As for food, when a child is under the weather, minimize their dairy, sugar, and carb intake and offer more bland, simple-to-digest soups. Cold, raw foods are contraindicated while sick. Clear broth soups full of vegetables and some form of protein is excellent in general. If a child has what we call Wind-Cold symptoms (more chills than fever, stuffy nose with nasal discharge, cough with white, thin sputum) offer them tangerine tea, ginger soup or leek-ginger-egg soup. If a child has what we call Wind Heat symptoms (sore throat, cough with yellowish, sticky sputum, more fever than chills, thirst), offer them Chinese barley (job’s tear) and mung bean soup, mint green tea or daikon radish soup. Avoid giving them spicy, peppery foods, and foods with ginger.
In Chinese medicine, we say Wind is the bringer of 100 diseases, and the neck is most susceptible to “attacks” of Wind, so keep your child’s neck well protected with a scarf when outdoors and dress them appropriately warm as the weather gets colder and colder. Children, especially small children, can’t yet regulate their body temperatures well, and may not realize they are cold, and will insist to take off their jackets. Don’t let them.
Consider having a vaporizer or humidifier in your child’s room and turned on at night so as to keep your child’s skin and lungs hydrated. We say in Chinese medicine that the Lungs don’t like dryness. Autumn and winter air is very dry, with heaters causing the air to get even dryer. This is another reason why we become so susceptible to cold and flus because our nasal passages lose the ability to stay moist, which prevents viruses and bacteria from entering the lungs via the nasal passages.
During bath time, consider using some eucalyptus or lavender essential oil. Just couple, three drops in the bath will do wonders to open up the sinuses and ease stress in children. You can use either of the oils in the vaporizer to aid in more restful sleep, and if sick, eucalyptus will aid in opening up the chest and sinuses to ease congestion. Also, after the bath, give a nice rub down on your child’s back, especially along the spine, to keep the spinal fluid moving and active. There are many important acupuncture points between the spine and scapula, that if stimulated, aid in keeping the immune system and internal organ systems healthy and strong. Make sure to keep the bathroom door closed during bath time and while drying your child down, again, to prevent drafts from seeping into your child’s neck and skin and causing a cold to come on.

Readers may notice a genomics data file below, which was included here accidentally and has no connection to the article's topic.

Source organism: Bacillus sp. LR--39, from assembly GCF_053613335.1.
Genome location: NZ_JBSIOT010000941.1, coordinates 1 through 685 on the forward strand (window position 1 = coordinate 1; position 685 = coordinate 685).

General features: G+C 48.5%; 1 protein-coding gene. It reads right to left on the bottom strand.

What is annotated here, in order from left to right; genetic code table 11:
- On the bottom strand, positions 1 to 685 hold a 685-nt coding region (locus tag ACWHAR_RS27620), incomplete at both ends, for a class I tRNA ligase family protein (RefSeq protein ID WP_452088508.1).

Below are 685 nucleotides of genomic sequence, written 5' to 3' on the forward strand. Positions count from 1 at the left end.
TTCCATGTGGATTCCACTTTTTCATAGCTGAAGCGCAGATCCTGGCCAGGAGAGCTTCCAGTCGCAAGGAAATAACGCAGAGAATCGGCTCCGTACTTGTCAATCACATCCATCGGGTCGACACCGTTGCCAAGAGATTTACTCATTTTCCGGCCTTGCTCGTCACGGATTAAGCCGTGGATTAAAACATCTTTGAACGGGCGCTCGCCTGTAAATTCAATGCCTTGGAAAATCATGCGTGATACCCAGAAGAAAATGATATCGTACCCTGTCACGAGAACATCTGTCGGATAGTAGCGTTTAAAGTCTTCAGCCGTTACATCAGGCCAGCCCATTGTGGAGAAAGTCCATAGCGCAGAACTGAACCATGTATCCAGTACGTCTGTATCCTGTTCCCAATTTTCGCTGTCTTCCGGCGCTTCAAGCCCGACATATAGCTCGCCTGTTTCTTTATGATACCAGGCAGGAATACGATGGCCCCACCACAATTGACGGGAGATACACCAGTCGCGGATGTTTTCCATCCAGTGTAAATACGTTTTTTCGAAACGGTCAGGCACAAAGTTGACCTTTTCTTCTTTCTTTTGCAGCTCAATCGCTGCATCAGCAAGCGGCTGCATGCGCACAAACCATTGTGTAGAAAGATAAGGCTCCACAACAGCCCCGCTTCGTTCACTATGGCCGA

Once sick and it’s gone more internal, don’t forget to rub herbal chest rubs with menthol or eucalyptus to aid in breathing.
If the fever won’t abate, consider putting lemon socks on their feet when they go to sleep. Get cotton socks dampened with lemon water. The lemon will pull or astringe the fever away from the body through the feet, and the cool, damp socks will also aid in this effect. By the next day, the socks should be nice and toasty, having been dried up by the fever that came out through the feet.
And of course, make sure your children wash their hands often, and teach them to sneeze into their inner elbow so as to prevent any viruses from spreading to others around them.
These are some simple measures you can take at home. Other natural cold/flu remedies are found here. What home remedies do you use for your children when they are sick?
I offer cold-and-flu herbal teleconsultations for families and provide the safe natural herbal medicinals I mentioned earlier for your children. (I can vouch for them as I use them with my own son, and can happily report that his recovery from colds are very fast and his symptoms are always minimal!) For easy appointment set up, click on the Book An Appointment button at the top bar to set up an appointment, or click here. Make sure to put in the Notes when booking your child’s FULL NAME and AGE. Thanks!